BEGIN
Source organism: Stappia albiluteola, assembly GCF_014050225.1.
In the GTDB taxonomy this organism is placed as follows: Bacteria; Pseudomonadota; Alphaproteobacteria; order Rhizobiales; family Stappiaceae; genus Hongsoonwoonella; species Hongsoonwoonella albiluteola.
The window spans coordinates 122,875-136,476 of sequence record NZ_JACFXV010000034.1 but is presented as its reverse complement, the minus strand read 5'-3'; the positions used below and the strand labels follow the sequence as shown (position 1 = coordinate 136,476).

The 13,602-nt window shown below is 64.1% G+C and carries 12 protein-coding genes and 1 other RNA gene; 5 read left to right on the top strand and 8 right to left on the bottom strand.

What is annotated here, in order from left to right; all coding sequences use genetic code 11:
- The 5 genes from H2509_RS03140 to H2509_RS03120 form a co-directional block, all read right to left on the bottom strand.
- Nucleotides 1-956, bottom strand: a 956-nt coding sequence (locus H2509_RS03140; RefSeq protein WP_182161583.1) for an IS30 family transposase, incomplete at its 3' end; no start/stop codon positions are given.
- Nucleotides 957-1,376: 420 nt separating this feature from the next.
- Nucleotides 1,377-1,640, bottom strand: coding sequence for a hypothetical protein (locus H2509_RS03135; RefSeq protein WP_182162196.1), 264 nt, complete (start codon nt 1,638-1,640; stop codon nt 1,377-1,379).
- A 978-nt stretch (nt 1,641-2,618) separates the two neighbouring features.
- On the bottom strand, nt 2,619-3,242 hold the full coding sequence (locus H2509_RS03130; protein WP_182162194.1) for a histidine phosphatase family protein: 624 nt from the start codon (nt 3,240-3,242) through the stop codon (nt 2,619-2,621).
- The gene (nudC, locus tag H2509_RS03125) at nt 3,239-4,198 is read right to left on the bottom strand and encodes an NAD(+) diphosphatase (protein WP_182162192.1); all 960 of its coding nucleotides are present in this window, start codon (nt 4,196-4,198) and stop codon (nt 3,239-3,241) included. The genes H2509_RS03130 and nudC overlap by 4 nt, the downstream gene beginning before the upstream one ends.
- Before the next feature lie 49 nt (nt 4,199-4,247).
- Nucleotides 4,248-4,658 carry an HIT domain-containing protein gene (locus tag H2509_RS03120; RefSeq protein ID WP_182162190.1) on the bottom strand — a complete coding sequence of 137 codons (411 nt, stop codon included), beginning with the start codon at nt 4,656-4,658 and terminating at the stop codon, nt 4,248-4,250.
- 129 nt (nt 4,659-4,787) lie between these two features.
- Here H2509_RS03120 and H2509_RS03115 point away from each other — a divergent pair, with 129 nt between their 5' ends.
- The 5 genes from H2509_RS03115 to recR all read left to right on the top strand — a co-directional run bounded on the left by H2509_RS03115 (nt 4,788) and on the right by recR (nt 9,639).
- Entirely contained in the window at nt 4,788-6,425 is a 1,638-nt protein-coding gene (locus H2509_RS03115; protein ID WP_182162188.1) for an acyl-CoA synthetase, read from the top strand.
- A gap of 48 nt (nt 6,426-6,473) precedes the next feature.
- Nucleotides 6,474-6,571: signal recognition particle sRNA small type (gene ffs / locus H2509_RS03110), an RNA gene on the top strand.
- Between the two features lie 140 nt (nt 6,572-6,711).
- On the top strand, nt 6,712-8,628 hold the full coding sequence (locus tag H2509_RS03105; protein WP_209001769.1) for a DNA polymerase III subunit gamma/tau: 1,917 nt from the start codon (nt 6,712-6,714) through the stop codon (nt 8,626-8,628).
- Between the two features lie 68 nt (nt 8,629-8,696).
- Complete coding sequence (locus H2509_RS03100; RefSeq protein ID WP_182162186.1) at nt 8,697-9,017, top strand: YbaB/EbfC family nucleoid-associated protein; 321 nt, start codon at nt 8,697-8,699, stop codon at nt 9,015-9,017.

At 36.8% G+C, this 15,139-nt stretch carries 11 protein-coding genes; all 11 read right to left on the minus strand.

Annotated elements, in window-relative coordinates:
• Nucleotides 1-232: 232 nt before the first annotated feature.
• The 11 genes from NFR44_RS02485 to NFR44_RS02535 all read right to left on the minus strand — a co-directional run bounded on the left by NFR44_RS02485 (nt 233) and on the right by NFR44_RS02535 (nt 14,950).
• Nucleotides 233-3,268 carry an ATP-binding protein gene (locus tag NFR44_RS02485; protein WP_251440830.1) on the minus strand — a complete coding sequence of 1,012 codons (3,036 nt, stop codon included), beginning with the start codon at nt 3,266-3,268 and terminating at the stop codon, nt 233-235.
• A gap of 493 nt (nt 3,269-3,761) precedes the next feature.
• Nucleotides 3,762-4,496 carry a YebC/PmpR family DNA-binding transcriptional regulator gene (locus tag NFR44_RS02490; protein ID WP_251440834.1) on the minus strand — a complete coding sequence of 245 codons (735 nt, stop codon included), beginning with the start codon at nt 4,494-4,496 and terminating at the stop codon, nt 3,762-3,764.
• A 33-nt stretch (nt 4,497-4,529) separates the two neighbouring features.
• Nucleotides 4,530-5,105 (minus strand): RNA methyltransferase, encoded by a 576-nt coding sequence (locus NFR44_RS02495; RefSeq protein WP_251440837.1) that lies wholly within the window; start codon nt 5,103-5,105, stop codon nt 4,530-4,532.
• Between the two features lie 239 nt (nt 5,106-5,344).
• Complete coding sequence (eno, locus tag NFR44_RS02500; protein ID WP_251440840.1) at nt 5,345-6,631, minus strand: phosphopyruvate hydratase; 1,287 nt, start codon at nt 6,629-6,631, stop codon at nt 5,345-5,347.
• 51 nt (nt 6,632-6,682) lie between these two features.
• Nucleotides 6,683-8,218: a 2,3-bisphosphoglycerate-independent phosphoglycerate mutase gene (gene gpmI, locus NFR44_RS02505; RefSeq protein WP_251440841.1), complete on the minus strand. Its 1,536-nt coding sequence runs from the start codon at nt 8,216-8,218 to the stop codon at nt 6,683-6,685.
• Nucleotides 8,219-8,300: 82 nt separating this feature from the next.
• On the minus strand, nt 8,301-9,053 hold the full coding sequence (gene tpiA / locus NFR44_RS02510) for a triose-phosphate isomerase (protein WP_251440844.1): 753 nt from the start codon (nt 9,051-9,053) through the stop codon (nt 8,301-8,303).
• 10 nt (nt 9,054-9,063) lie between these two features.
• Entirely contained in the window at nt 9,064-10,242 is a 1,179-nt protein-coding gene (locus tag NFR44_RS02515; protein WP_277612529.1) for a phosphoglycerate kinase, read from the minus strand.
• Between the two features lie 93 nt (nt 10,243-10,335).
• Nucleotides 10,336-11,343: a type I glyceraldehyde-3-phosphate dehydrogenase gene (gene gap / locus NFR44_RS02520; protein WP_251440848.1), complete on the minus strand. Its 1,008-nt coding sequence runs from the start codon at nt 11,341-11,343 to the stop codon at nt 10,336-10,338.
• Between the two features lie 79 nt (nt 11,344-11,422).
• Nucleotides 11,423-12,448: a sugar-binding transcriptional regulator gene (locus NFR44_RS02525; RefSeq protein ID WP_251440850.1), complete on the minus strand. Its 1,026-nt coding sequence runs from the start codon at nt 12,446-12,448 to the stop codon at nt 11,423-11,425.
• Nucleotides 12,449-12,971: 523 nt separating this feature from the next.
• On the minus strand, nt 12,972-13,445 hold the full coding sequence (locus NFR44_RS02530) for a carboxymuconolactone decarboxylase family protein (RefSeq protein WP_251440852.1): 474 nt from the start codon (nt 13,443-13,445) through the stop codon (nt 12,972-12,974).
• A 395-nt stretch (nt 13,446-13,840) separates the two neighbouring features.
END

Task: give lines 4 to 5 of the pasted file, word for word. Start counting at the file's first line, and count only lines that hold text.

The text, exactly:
The 13,602-nt window shown below is 64.1% G+C and carries 12 protein-coding genes and 1 other RNA gene; 5 read left to right on the top strand and 8 right to left on the bottom strand.

What is annotated here, in order from left to right; all coding sequences use genetic code 11: